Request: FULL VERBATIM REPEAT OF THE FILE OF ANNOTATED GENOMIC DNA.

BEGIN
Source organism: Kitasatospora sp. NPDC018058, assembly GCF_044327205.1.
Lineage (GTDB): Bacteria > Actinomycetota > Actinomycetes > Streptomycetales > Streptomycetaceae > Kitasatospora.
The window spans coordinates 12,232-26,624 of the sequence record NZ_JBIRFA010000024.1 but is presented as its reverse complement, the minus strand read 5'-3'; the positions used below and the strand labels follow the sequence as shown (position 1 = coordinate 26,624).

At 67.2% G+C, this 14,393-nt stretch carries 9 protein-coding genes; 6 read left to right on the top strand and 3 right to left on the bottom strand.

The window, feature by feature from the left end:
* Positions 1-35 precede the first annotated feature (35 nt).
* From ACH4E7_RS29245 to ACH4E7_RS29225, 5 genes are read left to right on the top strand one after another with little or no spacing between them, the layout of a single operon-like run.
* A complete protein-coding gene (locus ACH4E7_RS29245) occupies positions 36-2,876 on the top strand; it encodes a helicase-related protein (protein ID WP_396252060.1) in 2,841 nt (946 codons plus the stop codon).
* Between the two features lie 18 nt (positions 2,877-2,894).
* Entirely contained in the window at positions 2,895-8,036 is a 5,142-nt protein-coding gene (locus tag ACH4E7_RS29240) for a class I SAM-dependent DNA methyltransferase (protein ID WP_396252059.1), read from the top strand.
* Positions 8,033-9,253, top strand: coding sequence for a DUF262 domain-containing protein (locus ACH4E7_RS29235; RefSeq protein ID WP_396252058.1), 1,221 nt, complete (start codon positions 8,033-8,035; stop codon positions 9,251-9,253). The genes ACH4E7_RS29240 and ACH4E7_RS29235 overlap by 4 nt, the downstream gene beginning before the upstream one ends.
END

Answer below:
Source organism: Kitasatospora sp. NPDC018058, assembly GCF_044327205.1.
Lineage (GTDB): Bacteria > Actinomycetota > Actinomycetes > Streptomycetales > Streptomycetaceae > Kitasatospora.
The window spans coordinates 12,232-26,624 of the sequence record NZ_JBIRFA010000024.1 but is presented as its reverse complement, the minus strand read 5'-3'; the positions used below and the strand labels follow the sequence as shown (position 1 = coordinate 26,624).

At 67.2% G+C, this 14,393-nt stretch carries 9 protein-coding genes; 6 read left to right on the top strand and 3 right to left on the bottom strand.

The window, feature by feature from the left end:
* Positions 1-35 precede the first annotated feature (35 nt).
* From ACH4E7_RS29245 to ACH4E7_RS29225, 5 genes are read left to right on the top strand one after another with little or no spacing between them, the layout of a single operon-like run.
* A complete protein-coding gene (locus ACH4E7_RS29245) occupies positions 36-2,876 on the top strand; it encodes a helicase-related protein (protein ID WP_396252060.1) in 2,841 nt (946 codons plus the stop codon).
* Between the two features lie 18 nt (positions 2,877-2,894).
* Entirely contained in the window at positions 2,895-8,036 is a 5,142-nt protein-coding gene (locus tag ACH4E7_RS29240) for a class I SAM-dependent DNA methyltransferase (protein ID WP_396252059.1), read from the top strand.
* Positions 8,033-9,253, top strand: coding sequence for a DUF262 domain-containing protein (locus ACH4E7_RS29235; RefSeq protein ID WP_396252058.1), 1,221 nt, complete (start codon positions 8,033-8,035; stop codon positions 9,251-9,253). The genes ACH4E7_RS29240 and ACH4E7_RS29235 overlap by 4 nt, the downstream gene beginning before the upstream one ends.